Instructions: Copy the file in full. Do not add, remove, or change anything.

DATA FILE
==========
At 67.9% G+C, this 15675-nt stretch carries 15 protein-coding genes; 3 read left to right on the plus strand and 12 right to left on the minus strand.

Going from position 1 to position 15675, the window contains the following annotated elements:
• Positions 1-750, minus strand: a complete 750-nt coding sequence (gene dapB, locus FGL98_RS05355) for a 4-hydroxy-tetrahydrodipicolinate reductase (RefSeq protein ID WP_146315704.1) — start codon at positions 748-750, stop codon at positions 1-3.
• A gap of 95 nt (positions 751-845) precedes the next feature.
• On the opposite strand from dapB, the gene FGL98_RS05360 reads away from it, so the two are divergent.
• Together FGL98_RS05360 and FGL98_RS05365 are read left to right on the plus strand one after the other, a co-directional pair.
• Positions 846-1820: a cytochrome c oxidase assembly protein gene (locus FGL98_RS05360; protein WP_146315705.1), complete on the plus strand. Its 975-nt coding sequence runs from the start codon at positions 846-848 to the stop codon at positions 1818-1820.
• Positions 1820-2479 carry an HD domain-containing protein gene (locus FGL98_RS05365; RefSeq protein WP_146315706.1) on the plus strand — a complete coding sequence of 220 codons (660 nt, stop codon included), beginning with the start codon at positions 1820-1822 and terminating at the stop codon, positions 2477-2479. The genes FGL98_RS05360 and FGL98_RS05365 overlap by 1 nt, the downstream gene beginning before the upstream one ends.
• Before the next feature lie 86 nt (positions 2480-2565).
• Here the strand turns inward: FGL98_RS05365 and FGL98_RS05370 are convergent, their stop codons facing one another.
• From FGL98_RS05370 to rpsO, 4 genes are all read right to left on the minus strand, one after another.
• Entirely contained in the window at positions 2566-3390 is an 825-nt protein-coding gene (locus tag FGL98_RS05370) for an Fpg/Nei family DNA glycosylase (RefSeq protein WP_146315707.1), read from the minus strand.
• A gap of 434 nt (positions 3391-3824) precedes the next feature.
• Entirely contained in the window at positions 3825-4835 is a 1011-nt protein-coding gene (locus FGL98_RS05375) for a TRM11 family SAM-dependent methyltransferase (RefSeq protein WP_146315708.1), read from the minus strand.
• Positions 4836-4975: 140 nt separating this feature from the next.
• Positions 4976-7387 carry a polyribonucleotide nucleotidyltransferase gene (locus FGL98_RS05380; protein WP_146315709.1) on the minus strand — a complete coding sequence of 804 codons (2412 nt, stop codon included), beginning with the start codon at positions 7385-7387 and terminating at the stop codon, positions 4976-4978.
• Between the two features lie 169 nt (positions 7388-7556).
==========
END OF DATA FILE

At 67.9% G+C, this 15675-nt stretch carries 15 protein-coding genes; 3 read left to right on the plus strand and 12 right to left on the minus strand.

Going from position 1 to position 15675, the window contains the following annotated elements:
• Positions 1-750, minus strand: a complete 750-nt coding sequence (gene dapB, locus FGL98_RS05355) for a 4-hydroxy-tetrahydrodipicolinate reductase (RefSeq protein ID WP_146315704.1) — start codon at positions 748-750, stop codon at positions 1-3.
• A gap of 95 nt (positions 751-845) precedes the next feature.
• On the opposite strand from dapB, the gene FGL98_RS05360 reads away from it, so the two are divergent.
• Together FGL98_RS05360 and FGL98_RS05365 are read left to right on the plus strand one after the other, a co-directional pair.
• Positions 846-1820: a cytochrome c oxidase assembly protein gene (locus FGL98_RS05360; protein WP_146315705.1), complete on the plus strand. Its 975-nt coding sequence runs from the start codon at positions 846-848 to the stop codon at positions 1818-1820.
• Positions 1820-2479 carry an HD domain-containing protein gene (locus FGL98_RS05365; RefSeq protein WP_146315706.1) on the plus strand — a complete coding sequence of 220 codons (660 nt, stop codon included), beginning with the start codon at positions 1820-1822 and terminating at the stop codon, positions 2477-2479. The genes FGL98_RS05360 and FGL98_RS05365 overlap by 1 nt, the downstream gene beginning before the upstream one ends.
• Before the next feature lie 86 nt (positions 2480-2565).
• Here the strand turns inward: FGL98_RS05365 and FGL98_RS05370 are convergent, their stop codons facing one another.
• From FGL98_RS05370 to rpsO, 4 genes are all read right to left on the minus strand, one after another.
• Entirely contained in the window at positions 2566-3390 is an 825-nt protein-coding gene (locus tag FGL98_RS05370) for an Fpg/Nei family DNA glycosylase (RefSeq protein WP_146315707.1), read from the minus strand.
• A gap of 434 nt (positions 3391-3824) precedes the next feature.
• Entirely contained in the window at positions 3825-4835 is a 1011-nt protein-coding gene (locus FGL98_RS05375) for a TRM11 family SAM-dependent methyltransferase (RefSeq protein WP_146315708.1), read from the minus strand.
• Positions 4836-4975: 140 nt separating this feature from the next.
• Positions 4976-7387 carry a polyribonucleotide nucleotidyltransferase gene (locus FGL98_RS05380; protein WP_146315709.1) on the minus strand — a complete coding sequence of 804 codons (2412 nt, stop codon included), beginning with the start codon at positions 7385-7387 and terminating at the stop codon, positions 4976-4978.
• Between the two features lie 169 nt (positions 7388-7556).